- File Size: 1083 KB
- Print Length: 347 pages
- Publisher: Black Inc. (June 24, 2019)
- Publication Date: June 24, 2019
- Language: English
- ASIN: B07M8RGLF7
- Text-to-Speech: Enabled
- Word Wise: Enabled
- Lending: Not Enabled
- Amazon Best Sellers Rank: #197,065 Paid in Kindle Store (See Top 100 Paid in Kindle Store)
See What You Made Me Do: Power, Control and Domestic Abuse Kindle Edition
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Top international reviews
I hope that this book finds a wide audience. Personally I’m so glad that I read it - I have learned so much.
I’d recommend it for literally everyone, woman particularly, to read. The statistics mean that you absolutely are going to encounter someone in your life/work living with coercive control and/or violence. If you work in any caring profession, within family law, or in an emergency service, it should be mandatory reading.
This is in contrast to a body of evidence that shows that both men and women can be violent and abusive in relationships, but at the same time, women are more likely to get hurt, presumably as a result of sexual dimorphism.
I think my problem was expecting a journalist to be a competent science writer, rather than an advocate for a cause. Some specific critiques:
Accepts dodgy and overstated numbers uncritically - e.g. "one women murdered by an abusive partner every week", however in 2017 a total of 56 women died from assault in Australia according to ABS statistics (3303.0). I guess all but six of these died in their homes???;
Writes off institutional decisions and policy by selectively presenting case studies to refute decisions and policy;
Accepts "just so" stories to write off a large body of research implicating women in domestic violence - i.e. accepts shallow methodological critiques based on plausibility rather than presenting data to reject evidence she doesn't like;
Ignores high prevalence of women amongst perpetrators of child abuse and neglect; and
Defines two classes of domestic violence - coercive practiced by males and bad, and reactive - practiced by some men and all women and really just nasty fighting, but not a lot of science behind it, although I imagine it assists her in avoiding cognative dissonance.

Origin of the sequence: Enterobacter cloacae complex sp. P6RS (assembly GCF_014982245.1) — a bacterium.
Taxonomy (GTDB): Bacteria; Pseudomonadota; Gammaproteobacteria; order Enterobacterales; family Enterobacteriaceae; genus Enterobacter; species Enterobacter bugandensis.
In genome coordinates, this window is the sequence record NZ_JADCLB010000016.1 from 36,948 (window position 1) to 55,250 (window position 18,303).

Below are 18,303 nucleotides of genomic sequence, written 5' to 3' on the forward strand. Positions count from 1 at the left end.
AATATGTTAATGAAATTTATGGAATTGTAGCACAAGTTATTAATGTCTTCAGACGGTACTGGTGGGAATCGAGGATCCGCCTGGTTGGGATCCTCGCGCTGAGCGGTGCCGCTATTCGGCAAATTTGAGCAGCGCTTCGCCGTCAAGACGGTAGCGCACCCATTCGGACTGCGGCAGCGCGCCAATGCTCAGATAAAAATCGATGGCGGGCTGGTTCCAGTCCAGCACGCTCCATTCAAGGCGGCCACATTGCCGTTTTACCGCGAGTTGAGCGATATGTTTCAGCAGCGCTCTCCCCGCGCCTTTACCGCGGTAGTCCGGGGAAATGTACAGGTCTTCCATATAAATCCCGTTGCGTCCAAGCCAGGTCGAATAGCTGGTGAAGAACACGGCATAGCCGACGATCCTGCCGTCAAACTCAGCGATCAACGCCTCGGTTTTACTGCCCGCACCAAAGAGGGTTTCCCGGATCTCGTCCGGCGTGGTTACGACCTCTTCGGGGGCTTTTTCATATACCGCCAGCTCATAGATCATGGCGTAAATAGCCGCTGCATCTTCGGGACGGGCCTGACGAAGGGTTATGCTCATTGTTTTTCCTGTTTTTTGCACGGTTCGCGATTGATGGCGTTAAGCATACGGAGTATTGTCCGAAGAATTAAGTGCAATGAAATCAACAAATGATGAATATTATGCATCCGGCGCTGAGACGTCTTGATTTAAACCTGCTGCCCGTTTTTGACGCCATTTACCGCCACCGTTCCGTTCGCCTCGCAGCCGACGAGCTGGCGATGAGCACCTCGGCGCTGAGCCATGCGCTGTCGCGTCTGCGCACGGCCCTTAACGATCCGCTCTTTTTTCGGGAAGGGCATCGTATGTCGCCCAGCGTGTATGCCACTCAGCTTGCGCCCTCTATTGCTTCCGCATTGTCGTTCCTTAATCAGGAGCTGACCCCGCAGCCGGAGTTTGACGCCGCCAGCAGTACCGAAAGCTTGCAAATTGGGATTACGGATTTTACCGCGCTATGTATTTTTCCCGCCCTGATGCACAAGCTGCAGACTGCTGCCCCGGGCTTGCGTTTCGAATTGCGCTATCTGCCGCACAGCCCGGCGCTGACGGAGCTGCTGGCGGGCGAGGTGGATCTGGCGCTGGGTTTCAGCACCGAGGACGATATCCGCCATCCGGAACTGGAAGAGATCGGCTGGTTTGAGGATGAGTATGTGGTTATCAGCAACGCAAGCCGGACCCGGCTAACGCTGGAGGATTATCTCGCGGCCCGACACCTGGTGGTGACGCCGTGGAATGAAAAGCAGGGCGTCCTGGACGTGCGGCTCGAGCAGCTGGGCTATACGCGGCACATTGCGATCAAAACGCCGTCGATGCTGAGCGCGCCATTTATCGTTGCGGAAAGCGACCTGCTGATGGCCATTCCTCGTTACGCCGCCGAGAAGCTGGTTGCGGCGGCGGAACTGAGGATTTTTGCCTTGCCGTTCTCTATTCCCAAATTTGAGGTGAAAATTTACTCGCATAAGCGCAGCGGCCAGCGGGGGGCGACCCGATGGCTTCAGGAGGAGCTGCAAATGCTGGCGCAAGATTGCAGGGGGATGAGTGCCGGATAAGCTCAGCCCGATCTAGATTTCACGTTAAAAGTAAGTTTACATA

Anyway, to anyone who has ever had to share a household with a violent and angry women, including children who have ended up with depression and anxiety issues, you'll be pleased to know that it wasn't that bad after all, and that immaturity and lack of anger control is not the problem, patriarchy is.
And Jess has the answer to domestic violence - just go and find a patriarchy and drive a stake through its heart.
The concept of masculinity needs a radical overhaul. Time and again it has been shown that the traditional concept of the powerful male hurts many boys and men, taking away their tenderness. In the Nordic countries where male-female equality is more deeply entrenched, domestic abuse is rising, due no doubt, to a confusion about how to be male. The section on the rise and ubiquity of hardcore gonzo porn is also dispiriting. Who can tell what psychological harm it is doing? Do men really think that women appreciate being sexually tortured? There is much to cry about in this book, not least of all the fact that domestic abuse is rising and becoming more severe. Yet just as behaviour change around things like drink driving and smoking were successfully implemented by government campaigns it is possible for well targeted government action to lessen this societal scourge. What would we have then? People who are happier and safer, with a whole lot less cost to the communal purse. This is a brilliant book and should be required reading for every politician and policy maker.
It surveys the scale and many dimensions of the problem of domestic abuse; draws upon a representative selection of available research both here and overseas; explains how some erroneous and misleading ideas have resulted in immeasurable harm to victims; debunks the claims particularly of men’s rights groups and shows how some feminists’ ideological positions have hindered rather than helped their cause; how men are struggling to change their own attitudes from a hierarchical, patriarchal world-view to one in which women are equal to them; how the entire court and legal, police, and social services systems are failing in their duty of care to women and children while compounding the abuse; how despite egregious failures, spectacular cases of deaths at the hands of perpetrators, political breast beating and hot air, the political response in Australia (with one or two exceptions) remains after the awakening of public consciousness in 2014 following the death of Luke Batty and decades of silent suffering, so grotesquely inadequate as to be complicit with the perpetrators; narrates several successful community initiatives; and devotes an important chapter to these problems within the Indigenous community.